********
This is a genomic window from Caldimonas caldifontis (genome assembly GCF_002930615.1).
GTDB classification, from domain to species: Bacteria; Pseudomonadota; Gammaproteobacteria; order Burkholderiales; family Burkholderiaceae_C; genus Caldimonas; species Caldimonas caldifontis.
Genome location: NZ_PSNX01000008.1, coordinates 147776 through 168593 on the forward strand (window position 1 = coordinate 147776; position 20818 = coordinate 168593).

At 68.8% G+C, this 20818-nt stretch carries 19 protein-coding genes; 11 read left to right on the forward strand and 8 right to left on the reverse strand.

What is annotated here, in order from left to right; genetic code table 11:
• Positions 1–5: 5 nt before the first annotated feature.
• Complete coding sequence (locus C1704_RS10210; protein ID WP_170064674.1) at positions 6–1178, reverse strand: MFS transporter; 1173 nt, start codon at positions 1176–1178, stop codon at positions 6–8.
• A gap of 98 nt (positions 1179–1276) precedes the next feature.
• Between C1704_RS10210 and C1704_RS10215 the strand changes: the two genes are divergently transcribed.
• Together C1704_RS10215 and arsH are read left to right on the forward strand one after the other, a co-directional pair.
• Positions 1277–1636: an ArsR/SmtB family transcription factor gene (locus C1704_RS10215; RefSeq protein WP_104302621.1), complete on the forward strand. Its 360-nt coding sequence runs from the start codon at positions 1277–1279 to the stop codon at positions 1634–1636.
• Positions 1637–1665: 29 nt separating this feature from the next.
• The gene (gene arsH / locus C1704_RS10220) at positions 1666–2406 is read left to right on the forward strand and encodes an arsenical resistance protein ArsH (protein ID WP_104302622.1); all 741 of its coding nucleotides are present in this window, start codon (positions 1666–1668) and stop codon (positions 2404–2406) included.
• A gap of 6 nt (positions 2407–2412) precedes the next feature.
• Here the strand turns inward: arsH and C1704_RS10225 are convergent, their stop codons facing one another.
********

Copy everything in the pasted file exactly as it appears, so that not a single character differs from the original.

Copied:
This is a genomic window from Caldimonas caldifontis (genome assembly GCF_002930615.1).
GTDB classification, from domain to species: Bacteria; Pseudomonadota; Gammaproteobacteria; order Burkholderiales; family Burkholderiaceae_C; genus Caldimonas; species Caldimonas caldifontis.
Genome location: NZ_PSNX01000008.1, coordinates 147776 through 168593 on the forward strand (window position 1 = coordinate 147776; position 20818 = coordinate 168593).

At 68.8% G+C, this 20818-nt stretch carries 19 protein-coding genes; 11 read left to right on the forward strand and 8 right to left on the reverse strand.

What is annotated here, in order from left to right; genetic code table 11:
• Positions 1–5: 5 nt before the first annotated feature.
• Complete coding sequence (locus C1704_RS10210; protein ID WP_170064674.1) at positions 6–1178, reverse strand: MFS transporter; 1173 nt, start codon at positions 1176–1178, stop codon at positions 6–8.
• A gap of 98 nt (positions 1179–1276) precedes the next feature.
• Between C1704_RS10210 and C1704_RS10215 the strand changes: the two genes are divergently transcribed.
• Together C1704_RS10215 and arsH are read left to right on the forward strand one after the other, a co-directional pair.
• Positions 1277–1636: an ArsR/SmtB family transcription factor gene (locus C1704_RS10215; RefSeq protein WP_104302621.1), complete on the forward strand. Its 360-nt coding sequence runs from the start codon at positions 1277–1279 to the stop codon at positions 1634–1636.
• Positions 1637–1665: 29 nt separating this feature from the next.
• The gene (gene arsH / locus C1704_RS10220) at positions 1666–2406 is read left to right on the forward strand and encodes an arsenical resistance protein ArsH (protein ID WP_104302622.1); all 741 of its coding nucleotides are present in this window, start codon (positions 1666–1668) and stop codon (positions 2404–2406) included.
• A gap of 6 nt (positions 2407–2412) precedes the next feature.
• Here the strand turns inward: arsH and C1704_RS10225 are convergent, their stop codons facing one another.